The most important truffle variety in Spain is the Melanosporum Truffle or Black Truffle. Its harvesting season runs from November to March, with Christmas dates being the time of maximum consumption.
Truffles are hypogeal fungi of the ascomysits class hidden under the surface of the soil, approximately 20 centimeters deep, which develop in roots of certain woody plants, especially the genus quercus, creating a relationship of symbiosis.
The truffle consists of the truffle or mycelium, the truffle or fruiting body and the ascas, with spores inside two to six. Its dimensions are 3-6 centimeters and its weight is 20 to 200 grams. They have an asymmetrical and rounded shape, while their characteristic black color makes them known as black diamond.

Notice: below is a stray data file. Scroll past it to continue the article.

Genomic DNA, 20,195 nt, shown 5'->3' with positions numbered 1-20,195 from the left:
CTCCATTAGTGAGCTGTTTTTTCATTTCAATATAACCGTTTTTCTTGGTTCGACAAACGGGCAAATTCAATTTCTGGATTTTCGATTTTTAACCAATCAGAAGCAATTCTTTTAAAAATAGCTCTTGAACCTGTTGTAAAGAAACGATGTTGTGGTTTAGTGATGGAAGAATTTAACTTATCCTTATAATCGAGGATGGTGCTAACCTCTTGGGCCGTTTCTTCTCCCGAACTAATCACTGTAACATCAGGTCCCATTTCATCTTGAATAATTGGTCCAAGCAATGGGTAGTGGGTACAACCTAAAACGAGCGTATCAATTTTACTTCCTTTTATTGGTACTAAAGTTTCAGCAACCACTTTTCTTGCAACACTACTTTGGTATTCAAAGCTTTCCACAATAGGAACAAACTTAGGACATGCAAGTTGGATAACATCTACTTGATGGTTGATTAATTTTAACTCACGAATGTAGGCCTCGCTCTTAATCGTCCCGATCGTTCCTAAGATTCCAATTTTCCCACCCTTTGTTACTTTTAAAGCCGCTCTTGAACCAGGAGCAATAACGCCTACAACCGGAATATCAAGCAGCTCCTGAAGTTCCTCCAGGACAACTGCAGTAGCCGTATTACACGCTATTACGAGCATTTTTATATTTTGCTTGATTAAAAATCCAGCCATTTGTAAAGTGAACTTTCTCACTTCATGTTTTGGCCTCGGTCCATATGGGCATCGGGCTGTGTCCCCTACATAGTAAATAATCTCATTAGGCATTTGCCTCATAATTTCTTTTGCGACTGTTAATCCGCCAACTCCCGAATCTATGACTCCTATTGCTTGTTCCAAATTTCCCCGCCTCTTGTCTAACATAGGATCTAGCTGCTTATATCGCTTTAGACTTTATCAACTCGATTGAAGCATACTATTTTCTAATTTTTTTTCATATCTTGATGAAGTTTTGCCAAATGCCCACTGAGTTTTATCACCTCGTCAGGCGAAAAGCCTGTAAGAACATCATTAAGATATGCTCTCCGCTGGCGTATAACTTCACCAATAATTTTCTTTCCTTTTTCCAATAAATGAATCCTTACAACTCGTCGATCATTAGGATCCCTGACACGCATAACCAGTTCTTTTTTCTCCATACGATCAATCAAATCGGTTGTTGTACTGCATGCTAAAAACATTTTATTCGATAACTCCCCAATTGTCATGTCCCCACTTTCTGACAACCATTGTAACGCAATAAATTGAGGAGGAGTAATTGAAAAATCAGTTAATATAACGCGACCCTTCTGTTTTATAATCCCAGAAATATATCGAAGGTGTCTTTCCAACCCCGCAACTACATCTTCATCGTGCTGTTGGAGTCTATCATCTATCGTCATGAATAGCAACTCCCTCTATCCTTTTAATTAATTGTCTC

Coscoja, oak, hazel and holm oak are often considered truffle species, as truffles develop in their roots. They are highly valued in the kitchen for their great flavor and deep aroma, able to enhance any dish, even the most basic. It takes a small amount of truffle to aromatize food in order to use them in the kitchen. They are a fungus with few fats and high water that have many vitamins and minerals and have medicinal properties.
Truffles can be consumed fresh, raw or cooked, fine powdered or processed in steaks, as well as accompanying dishes of meats, poultry, pates and salads among others. It is also commonly used as a seasoning.